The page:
A.I. in an MMORPG

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12ant34 101 Jun 03, 2007 at 18:43

Hi, if you have read the games forum, you’ll know I’m planning on creating my own MMORPG. However I was thinking of including characters that automatically respond to certain requests or comments. Is there any way I would be able to do this?

Any suggestions would be much appreciated.

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dave_ 101 Jun 04, 2007 at 08:48

Depends what you want to do. Parsing natural language is quite hard, but its quite easy to recognise certain expressions.

It really depends what you want to do?

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12ant34 101 Jun 10, 2007 at 13:43

For example, if a player asked a bartender for a beverage, how would you get them to respond? e.g./juice please = coming right up.

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dave_ 101 Jun 10, 2007 at 21:51

Depends on what you want the player to be able to say.
Its easy to recognise ‘juice’, but the context is much more difficult.
For example, that player could ask, “what sort of juice is it?”, the response “coming right up” makes no sense.

If you’re using c and you want to recognise juice in a string use strstr(player_input, “juice”) != 0;
Or STL/C++ std::string find

   string player_input( "blah blah juice" );
   string::size_type loc = player_input.find( "juice", 0 );
   if( loc != string::npos ) {
     cout << "coming right up" << endl;
   } else {
     cout << "only juice here" << endl;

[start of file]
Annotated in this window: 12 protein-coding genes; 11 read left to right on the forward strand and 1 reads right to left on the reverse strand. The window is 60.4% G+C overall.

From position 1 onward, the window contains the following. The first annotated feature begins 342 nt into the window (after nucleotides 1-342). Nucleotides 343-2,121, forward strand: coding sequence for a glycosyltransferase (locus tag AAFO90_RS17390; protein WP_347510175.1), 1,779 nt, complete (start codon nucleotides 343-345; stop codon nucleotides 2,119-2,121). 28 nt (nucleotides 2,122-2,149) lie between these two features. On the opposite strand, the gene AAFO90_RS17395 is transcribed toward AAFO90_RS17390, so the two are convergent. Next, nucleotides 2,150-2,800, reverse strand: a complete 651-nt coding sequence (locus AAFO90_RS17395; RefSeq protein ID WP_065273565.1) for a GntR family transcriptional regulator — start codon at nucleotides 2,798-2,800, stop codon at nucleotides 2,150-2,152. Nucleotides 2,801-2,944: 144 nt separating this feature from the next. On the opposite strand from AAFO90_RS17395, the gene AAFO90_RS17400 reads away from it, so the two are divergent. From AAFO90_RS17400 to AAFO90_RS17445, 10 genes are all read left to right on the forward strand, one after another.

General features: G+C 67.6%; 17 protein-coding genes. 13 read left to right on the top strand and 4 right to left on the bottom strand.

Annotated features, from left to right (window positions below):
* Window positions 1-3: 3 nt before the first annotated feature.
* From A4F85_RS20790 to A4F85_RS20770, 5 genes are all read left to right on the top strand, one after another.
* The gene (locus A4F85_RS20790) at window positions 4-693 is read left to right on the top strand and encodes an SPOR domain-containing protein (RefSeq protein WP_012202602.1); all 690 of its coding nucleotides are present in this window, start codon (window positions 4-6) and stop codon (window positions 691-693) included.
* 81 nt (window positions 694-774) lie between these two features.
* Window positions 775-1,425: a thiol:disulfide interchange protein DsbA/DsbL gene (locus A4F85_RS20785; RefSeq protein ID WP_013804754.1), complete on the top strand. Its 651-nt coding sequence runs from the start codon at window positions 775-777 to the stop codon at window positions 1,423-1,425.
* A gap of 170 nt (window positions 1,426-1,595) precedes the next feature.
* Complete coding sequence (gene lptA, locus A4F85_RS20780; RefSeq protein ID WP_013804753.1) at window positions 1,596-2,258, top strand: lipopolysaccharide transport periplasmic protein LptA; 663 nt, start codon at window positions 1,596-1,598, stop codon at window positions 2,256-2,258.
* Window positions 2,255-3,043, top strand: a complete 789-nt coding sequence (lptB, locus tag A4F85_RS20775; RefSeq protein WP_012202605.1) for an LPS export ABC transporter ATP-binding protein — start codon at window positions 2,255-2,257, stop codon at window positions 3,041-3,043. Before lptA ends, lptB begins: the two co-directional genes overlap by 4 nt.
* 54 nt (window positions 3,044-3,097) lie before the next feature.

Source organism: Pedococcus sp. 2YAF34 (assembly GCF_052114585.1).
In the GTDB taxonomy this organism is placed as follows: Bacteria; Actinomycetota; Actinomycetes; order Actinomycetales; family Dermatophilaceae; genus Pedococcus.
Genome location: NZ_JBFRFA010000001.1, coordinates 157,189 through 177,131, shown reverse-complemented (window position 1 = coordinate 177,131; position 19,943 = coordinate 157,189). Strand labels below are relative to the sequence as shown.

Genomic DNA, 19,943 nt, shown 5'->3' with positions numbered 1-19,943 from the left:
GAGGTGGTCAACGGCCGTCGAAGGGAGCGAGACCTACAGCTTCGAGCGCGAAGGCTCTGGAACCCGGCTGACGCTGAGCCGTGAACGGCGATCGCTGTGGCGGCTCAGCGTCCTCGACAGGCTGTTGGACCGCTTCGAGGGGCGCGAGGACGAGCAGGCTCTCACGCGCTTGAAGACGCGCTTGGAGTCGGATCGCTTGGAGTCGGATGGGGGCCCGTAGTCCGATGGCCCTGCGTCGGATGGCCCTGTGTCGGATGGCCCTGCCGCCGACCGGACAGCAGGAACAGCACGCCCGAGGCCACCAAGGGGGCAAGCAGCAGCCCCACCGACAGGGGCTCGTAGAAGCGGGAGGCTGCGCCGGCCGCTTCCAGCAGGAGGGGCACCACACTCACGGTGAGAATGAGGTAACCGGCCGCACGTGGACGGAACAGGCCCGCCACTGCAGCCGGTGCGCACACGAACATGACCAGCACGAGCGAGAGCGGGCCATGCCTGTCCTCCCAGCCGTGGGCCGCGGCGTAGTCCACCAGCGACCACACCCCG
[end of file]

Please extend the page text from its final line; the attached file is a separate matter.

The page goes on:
}

What level are you aiming for?

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12ant34 101 Jun 11, 2007 at 13:02

Reasonably advanced, it has to make sense. Like you said it has to be in context, but I have no idea where to start with it.

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geon 101 Jun 11, 2007 at 13:22

Define a set of questions you can ask and let the player select one. (Just like all the old lukasart adventure games.)

The response can be a simple question->answer table, or some more logic, or counter questions with a list of possible answers for the player.

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dave_ 101 Jun 11, 2007 at 13:27

I’d say that if you have to ask the question its more complicated than anything you’ll be able to achieve.

To get you started, look here Natural language processing. Thats far to complicated.

A simpler more limited approach is to define a grammar of the things you want your barkeeper to understand.

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12ant34 101 Jun 11, 2007 at 14:55

I’ll see what I can achieve in terms of recognising more than one word. Thanks for putting your time aside for me, you have been extremely helpful.
Thanks again
Ant

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JRowe47 101 Jun 19, 2007 at 09:38

AIML is your best bet. Everything you could possibly want for half-dumb( as opposed to totally dumb) NPC interactions.

You’d need to abstract things a bit, but for regular conversational stuff, I see no reason why a distributed computing setup wouldn’t be doable, to carry the load away from your main server application. It would be very easy to set up a unique “personality” for every NPC by reusing AIML libraries. Hundreds of chatbots embedded into your NPCs… yummy thought, eh? 0.o

Obviously quests and whatnot should have their own parsers, but as far as “fluff” content goes, I think it would make for a great addition to any RPG, not just of the MMO variety.

http://www.alicebot.org/ to get started.

It can be pretty much plug and play to start with, but for any type of serious application, you’re going to have to modify whatever source code you choose and optimize the heck out of it.

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12ant34 101 Jun 19, 2007 at 19:07

Interesting! Now that is handy, as firstly it doesnt pressurise the server and secondly I dont have to worry about too much programming. Is there any way you can modify the responses?

P.S. Fantastic idea for general conversations with built in characters!